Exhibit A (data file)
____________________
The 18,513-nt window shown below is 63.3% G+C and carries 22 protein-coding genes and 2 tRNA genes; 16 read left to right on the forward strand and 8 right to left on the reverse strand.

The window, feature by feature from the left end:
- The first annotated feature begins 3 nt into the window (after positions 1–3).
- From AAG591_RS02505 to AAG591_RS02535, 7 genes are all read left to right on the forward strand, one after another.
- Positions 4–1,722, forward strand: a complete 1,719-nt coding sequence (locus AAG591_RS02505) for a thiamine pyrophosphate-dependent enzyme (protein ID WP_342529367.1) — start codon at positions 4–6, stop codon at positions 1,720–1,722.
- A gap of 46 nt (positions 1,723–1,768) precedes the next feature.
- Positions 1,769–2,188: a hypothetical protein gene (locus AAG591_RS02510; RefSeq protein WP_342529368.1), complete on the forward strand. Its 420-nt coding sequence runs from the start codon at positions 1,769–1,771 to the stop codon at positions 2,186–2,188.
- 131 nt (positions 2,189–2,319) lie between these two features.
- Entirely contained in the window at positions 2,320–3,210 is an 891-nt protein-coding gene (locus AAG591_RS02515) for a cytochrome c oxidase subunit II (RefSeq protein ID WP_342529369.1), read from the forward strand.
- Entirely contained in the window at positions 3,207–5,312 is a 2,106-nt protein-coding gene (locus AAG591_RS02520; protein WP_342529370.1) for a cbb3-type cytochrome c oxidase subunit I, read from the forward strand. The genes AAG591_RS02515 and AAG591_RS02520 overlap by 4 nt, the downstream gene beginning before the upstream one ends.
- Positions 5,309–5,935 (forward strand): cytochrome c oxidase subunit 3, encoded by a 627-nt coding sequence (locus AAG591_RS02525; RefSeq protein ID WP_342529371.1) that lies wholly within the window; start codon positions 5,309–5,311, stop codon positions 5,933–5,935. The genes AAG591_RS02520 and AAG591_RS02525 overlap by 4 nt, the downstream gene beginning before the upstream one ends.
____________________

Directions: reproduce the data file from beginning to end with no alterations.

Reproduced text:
The 18,513-nt window shown below is 63.3% G+C and carries 22 protein-coding genes and 2 tRNA genes; 16 read left to right on the forward strand and 8 right to left on the reverse strand.

The window, feature by feature from the left end:
- The first annotated feature begins 3 nt into the window (after positions 1–3).
- From AAG591_RS02505 to AAG591_RS02535, 7 genes are all read left to right on the forward strand, one after another.
- Positions 4–1,722, forward strand: a complete 1,719-nt coding sequence (locus AAG591_RS02505) for a thiamine pyrophosphate-dependent enzyme (protein ID WP_342529367.1) — start codon at positions 4–6, stop codon at positions 1,720–1,722.
- A gap of 46 nt (positions 1,723–1,768) precedes the next feature.
- Positions 1,769–2,188: a hypothetical protein gene (locus AAG591_RS02510; RefSeq protein WP_342529368.1), complete on the forward strand. Its 420-nt coding sequence runs from the start codon at positions 1,769–1,771 to the stop codon at positions 2,186–2,188.
- 131 nt (positions 2,189–2,319) lie between these two features.
- Entirely contained in the window at positions 2,320–3,210 is an 891-nt protein-coding gene (locus AAG591_RS02515) for a cytochrome c oxidase subunit II (RefSeq protein ID WP_342529369.1), read from the forward strand.
- Entirely contained in the window at positions 3,207–5,312 is a 2,106-nt protein-coding gene (locus AAG591_RS02520; protein WP_342529370.1) for a cbb3-type cytochrome c oxidase subunit I, read from the forward strand. The genes AAG591_RS02515 and AAG591_RS02520 overlap by 4 nt, the downstream gene beginning before the upstream one ends.
- Positions 5,309–5,935 (forward strand): cytochrome c oxidase subunit 3, encoded by a 627-nt coding sequence (locus AAG591_RS02525; RefSeq protein ID WP_342529371.1) that lies wholly within the window; start codon positions 5,309–5,311, stop codon positions 5,933–5,935. The genes AAG591_RS02520 and AAG591_RS02525 overlap by 4 nt, the downstream gene beginning before the upstream one ends.